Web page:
Washington, D.C. Newsroom, Sep 11, 2022 / 04:00 am (CNA).
Nearly 3,000 names are engraved in bronze at the 9/11 Memorial in New York City. But 10 of the victims in the Sept. 11, 2001 attacks are different: They have no names. Instead, each is remembered as an “unborn child.”
Among those memorialized this way are “Lauren Catuzzi Grandcolas and her unborn child.”
On Sept. 11, Jack Grandcolas lost the two people he held most dear: his wife, Lauren, and their unborn child. His pregnant 38-year-old wife died on United Airlines Flight 93, which crashed in Pennsylvania after the passengers fought back against hijackers redirecting the flight to Washington, D.C. Grandcolas recounts his loss and search for hope in a new memoir, “Like A River To The Sea: Heartbreak and Hope in the Wake of United 93.”
The book, published by Rare Bird on Sept. 6, opens with a dedication to his lost child.
“Dear Son … or Daughter,” he begins. “I am writing this book at the advice of my therapist. She felt it would be helpful to share a little bit about your mom and dad, and why you will always have your place in history.”
Today, that child would be 20 years old. Her name would be Grace, if a girl — Gavin, if a boy.
Lauren was three months pregnant, Grandcolas recalls, when she flew from their home in California to New Jersey for her grandmother’s funeral. At her insistence, he stayed behind to care for their sick cat.
“We were giddy at the thought of becoming parents, having spent the previous decade trying to get pregnant,” he writes. “There had been plenty of heartbreak along the way, including a miscarriage in 1999, when Lauren was thirty-six. Two years later, we had pretty much resigned ourselves to raising only cats…and then a miracle happened.”
Lauren and their “miracle” were supposed to return to California on Sept. 11, 2001.
That morning, Grandcolas woke up to the sound of the answering machine. He fell back asleep, only to wake up again and spot what he calls the “shape of an angel.”
Had someone he knew recently died?
It must be Lauren’s grandmother, he thought. Then he realized it was Lauren.
When he checked the answering machine, he heard a message that would change his life forever.
“Honey, are you there? Jack? Pick up, sweetie,” he heard Lauren’s voice say. “Okay, well, I just want to tell you I love you. We’re having a little problem on the plane. I’m fine and comfortable and I’m okay for now. I just love you more than anything, just know that. It’s just a little problem, so I, I’ll … Honey, I just love you. Please tell my family I love them, too. Bye, honey.”
“In that moment I knew Lauren and our baby were gone,” he writes of his college sweetheart and their little one.
His wife’s funeral was held at a Catholic church in Houston. Lauren, he says, was not a religious person. But in the months before her death, she began attending a weekly Bible study.
“One evening she came home and said, ‘I finally get it,’” he remembers. When he prodded her by asking, “Get what?” she responded, “The meaning of it all.”
While raised Catholic, Grandcolas struggled with his faith.
“What kind of merciful God would take my sweet Lauren and our child?” he asked. He later concluded that it was not God but human ideology.
He encountered God again after a conversation with Bono, the lead vocalist of the famous rock band U2. Bono performed “One Tree Hill” — Lauren’s favorite U2 song — in her memory at a 2005 concert at the Oakland Coliseum. Afterward, Grandcolas opened up to the singer.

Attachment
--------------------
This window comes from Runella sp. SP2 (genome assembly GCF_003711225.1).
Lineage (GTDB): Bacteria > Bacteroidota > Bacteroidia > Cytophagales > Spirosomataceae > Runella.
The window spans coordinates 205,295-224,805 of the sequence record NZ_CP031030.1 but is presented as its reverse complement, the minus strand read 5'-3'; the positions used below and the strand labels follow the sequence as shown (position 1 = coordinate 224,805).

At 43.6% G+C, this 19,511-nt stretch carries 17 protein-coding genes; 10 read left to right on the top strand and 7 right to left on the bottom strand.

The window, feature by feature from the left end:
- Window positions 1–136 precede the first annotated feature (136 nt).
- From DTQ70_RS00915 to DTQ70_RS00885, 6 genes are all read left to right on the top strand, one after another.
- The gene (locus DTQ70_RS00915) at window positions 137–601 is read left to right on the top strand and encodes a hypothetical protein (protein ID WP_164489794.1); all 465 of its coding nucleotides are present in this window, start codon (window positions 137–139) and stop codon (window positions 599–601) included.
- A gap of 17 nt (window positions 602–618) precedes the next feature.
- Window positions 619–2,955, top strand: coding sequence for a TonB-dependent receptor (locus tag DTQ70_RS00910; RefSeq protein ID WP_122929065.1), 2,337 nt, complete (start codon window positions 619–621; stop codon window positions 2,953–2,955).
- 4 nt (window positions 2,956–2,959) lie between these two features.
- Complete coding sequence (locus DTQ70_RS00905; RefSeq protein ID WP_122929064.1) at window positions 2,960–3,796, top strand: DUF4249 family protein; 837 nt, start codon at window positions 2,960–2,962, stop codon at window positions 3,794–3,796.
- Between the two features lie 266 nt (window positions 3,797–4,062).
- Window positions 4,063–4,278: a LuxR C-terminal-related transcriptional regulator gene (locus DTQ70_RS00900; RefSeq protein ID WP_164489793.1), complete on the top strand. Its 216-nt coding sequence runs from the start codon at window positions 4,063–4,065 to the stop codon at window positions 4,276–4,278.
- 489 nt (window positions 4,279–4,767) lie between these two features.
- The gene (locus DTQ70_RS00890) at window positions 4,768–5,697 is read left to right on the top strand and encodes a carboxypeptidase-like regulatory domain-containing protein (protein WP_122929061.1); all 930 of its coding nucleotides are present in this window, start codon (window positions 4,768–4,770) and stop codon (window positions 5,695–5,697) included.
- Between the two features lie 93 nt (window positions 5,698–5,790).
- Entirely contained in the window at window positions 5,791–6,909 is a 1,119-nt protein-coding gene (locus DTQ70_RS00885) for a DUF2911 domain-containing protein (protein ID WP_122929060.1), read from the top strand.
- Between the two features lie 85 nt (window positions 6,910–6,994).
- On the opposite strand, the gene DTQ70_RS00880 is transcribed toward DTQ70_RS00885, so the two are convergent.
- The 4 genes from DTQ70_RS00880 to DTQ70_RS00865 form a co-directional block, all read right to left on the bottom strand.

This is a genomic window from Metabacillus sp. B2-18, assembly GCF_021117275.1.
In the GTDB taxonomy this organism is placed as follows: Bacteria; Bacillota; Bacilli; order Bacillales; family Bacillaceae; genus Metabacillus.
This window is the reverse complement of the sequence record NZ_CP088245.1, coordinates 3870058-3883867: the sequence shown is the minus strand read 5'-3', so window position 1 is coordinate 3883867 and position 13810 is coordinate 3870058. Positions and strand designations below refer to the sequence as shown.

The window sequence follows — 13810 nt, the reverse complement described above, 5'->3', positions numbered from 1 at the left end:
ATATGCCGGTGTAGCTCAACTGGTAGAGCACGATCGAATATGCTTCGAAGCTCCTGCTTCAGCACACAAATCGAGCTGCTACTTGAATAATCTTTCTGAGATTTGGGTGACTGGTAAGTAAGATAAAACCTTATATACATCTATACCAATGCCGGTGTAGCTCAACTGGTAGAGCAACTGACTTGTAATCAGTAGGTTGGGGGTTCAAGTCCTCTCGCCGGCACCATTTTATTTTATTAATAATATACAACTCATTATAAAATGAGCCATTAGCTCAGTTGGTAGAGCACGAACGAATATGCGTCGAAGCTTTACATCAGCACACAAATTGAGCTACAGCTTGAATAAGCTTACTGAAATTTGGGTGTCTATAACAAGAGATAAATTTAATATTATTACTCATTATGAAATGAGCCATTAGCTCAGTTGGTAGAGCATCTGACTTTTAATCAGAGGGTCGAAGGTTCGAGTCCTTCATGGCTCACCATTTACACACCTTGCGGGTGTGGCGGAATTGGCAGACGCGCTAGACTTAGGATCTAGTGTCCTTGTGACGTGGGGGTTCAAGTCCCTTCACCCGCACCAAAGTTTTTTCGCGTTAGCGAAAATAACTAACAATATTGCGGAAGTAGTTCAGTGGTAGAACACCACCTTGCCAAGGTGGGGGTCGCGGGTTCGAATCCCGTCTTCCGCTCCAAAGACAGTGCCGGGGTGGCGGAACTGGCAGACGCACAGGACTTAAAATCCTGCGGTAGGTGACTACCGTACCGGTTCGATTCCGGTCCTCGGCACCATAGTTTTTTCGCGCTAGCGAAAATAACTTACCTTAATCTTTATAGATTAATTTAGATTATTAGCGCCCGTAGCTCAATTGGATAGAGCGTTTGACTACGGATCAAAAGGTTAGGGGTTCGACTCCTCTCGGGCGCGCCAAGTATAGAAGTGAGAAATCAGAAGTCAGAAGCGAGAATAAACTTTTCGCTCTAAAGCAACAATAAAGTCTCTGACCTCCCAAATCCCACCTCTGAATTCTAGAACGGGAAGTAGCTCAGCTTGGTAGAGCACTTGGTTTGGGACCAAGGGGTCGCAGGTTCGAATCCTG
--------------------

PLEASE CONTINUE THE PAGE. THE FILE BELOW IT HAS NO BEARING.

“Being brought up Catholic, you’re given all this guilt about things that you didn’t do right,” he told Bono. “I worry that I may have screwed up in this life and mortgaged my opportunity to see Lauren again.”
“You’ll see her again. I know it. We all screw up in life,” he says Bono reassured him. “That’s why God grants us forgiveness. It’s his most powerful gift.”
Bono’s words changed him and his faith, he says.
“Ever since 9/11, I had questioned God and his plan for me,” he writes. “The night was a tribute to her but in a very important way it set me free, allowing me to be more forgiving of myself and rekindle my belief in God’s mercy.”
Grandcolas introduces readers to Lauren as a woman with a beautiful smile, radiant personality, and even a mischievous streak. They married after meeting in college and stayed together as he progressed with a career in the newspaper industry, and she took charge as a marketing manager.
After losing her and their baby, he struggled with depression, PTSI (Post-Traumatic Stress Injury), heavy drinking, fear of abandonment, and survivor’s guilt. With the help of EMDR psychotherapy, he said, he discovered that “for all these years I had been mourning Lauren without fully grieving for the baby we lost.”
“Over the years that child grew up in my mind, growing older every year,” he writes. “I knew I would not be able to move on until saying goodbye to the baby I never got to hold.”
Today, the memory of Lauren and their unborn baby lives on at memorials across the country, through the Lauren Catuzzi Grandcolas Foundation, and, now, his book.
“[A]s I continue to reflect on the highs and lows of the last two decades, I’ve come to realize that I am very lucky indeed,” he says. “I found true love, twice. I’ve endured a pair of horrific tragedies but still have a resilient spirit and zest for life. I’ll always carry the emotional scars of losing Lauren and our child, just as I’ll always have the physical scars from my burns, but all of my wounds continue to heal.”
“We all suffer loss. We all endure heartbreak. It’s how you respond to these cataclysms that define you,” he concludes. “Sometimes the most beautiful things grow out of our hardest moments.”
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